International aid group Doctors Without Borders said its field survey has found at least 6,700 Rohingya Muslims were killed between August and September in a crackdown by Myanmar's security forces.

The group, known by its French acronym MSF, said in a statement made available Thursday that it conducted the survey in refugee camps in Bangladesh. It estimated at least 9,000 Rohingya had died of various causes in Myanmar's Rakhine state between Aug. 25 and Sept. 24, and that more than 70 per cent of the deaths were the result of violence.

According to MSF, the dead included at least 730 children younger than five.

More than 630,000 Rohingya Muslims have fled Buddhist-majority Myanmar into Bangladesh to escape what the United Nations has called "ethnic cleansing."

"The peak in deaths coincides with the launch of the latest 'clearance operations' by Myanmar security forces in the last week of August," MSF medical director Sidney Wong said in a statement.

She said the findings were staggering, both in terms of the numbers of people who reported a family member dead as a result of violence and the horrific ways in which they said they were killed or severely injured.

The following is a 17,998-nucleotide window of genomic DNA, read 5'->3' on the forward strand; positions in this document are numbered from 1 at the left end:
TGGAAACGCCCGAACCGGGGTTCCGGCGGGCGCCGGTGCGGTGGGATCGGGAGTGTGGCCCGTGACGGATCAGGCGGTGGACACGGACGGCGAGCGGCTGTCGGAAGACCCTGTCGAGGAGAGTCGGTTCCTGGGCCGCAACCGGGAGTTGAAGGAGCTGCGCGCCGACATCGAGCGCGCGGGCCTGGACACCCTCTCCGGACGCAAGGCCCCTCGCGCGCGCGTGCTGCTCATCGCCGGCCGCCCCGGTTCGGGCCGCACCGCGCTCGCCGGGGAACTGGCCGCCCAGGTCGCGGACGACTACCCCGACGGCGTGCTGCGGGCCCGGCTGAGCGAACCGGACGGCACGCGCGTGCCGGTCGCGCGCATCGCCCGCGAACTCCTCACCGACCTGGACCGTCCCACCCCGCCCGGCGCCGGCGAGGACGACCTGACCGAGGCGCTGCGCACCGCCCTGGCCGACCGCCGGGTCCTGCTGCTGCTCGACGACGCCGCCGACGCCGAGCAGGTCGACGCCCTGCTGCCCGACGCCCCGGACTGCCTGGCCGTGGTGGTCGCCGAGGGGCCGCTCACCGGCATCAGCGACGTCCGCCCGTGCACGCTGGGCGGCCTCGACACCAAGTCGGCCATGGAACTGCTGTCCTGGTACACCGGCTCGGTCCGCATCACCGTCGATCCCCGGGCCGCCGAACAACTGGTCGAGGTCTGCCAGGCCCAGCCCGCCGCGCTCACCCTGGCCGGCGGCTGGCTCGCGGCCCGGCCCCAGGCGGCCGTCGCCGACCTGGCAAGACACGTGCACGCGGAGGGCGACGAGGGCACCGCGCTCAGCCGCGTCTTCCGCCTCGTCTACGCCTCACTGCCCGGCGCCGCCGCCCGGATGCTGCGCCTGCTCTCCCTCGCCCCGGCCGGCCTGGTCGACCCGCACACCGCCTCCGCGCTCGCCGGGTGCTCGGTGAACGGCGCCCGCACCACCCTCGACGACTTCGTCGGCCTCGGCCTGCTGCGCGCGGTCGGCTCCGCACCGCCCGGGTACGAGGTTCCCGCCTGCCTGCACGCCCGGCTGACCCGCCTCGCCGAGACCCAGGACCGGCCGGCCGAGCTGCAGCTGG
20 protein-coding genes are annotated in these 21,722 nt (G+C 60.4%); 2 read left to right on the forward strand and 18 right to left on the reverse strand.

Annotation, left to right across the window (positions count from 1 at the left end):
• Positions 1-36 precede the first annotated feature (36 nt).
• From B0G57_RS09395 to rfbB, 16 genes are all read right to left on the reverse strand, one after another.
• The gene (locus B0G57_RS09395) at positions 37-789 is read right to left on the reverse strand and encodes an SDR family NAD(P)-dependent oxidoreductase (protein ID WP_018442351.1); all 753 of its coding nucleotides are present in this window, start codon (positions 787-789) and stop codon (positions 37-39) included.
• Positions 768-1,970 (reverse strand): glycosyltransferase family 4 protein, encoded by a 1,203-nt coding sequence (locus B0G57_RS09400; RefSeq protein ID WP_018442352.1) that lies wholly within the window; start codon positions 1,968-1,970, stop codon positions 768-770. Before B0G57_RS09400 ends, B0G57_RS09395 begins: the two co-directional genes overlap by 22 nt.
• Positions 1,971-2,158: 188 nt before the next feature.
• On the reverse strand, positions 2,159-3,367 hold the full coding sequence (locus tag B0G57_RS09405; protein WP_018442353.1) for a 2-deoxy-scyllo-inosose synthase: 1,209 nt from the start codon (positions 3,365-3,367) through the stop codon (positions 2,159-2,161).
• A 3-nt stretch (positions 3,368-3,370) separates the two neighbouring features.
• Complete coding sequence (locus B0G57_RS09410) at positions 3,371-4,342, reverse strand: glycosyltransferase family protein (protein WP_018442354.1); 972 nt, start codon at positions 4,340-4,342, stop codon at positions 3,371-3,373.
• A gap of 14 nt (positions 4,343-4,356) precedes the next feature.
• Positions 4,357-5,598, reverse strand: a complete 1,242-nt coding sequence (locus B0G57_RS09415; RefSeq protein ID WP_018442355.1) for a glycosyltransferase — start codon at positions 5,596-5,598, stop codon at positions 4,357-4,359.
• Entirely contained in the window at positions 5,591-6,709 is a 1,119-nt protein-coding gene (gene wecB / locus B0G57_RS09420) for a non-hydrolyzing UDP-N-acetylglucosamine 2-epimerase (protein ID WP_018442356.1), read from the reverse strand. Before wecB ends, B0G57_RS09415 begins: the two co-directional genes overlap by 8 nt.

MSF said that among children below five years old, more than 59 per cent who were killed during that period were reportedly shot, 15 per cent were burnt to death in their homes, seven per cent were beaten to death and two per cent died due to land mine blasts.

Belief the toll is underestimated

Myanmar's Information Ministry has said 400 people died following attacks by a militant Rohingya group on police posts on Aug. 25. It said most of the 400 were "extremist terrorists" who died during military "clearance operations."

International aid and rights groups have accused the military of arson, killings and rapes of Rohingya villagers. Myanmar authorities have blamed Rohingya militants for the violence.

More than one million ethnic Rohingya Muslims have lived in Myanmar, also known as Burma, for generations. They have been stripped of their citizenship, denied almost all rights and labelled stateless.

Since the Myanmar's military conducted operations against the Rohingya in Rakhine state, the civilian government has barred most journalists, international observers and humanitarian aid workers from independently travelling to the region.

MSF said the number of deaths is likely to be an underestimation "as we have not surveyed all refugee resettlements in Bangladesh and because the surveys don't account for the families who never made it out of Myanmar."

Canada's ambassador to Myanmar gives shocking first-hand account of Rohingya refugee crisis1:56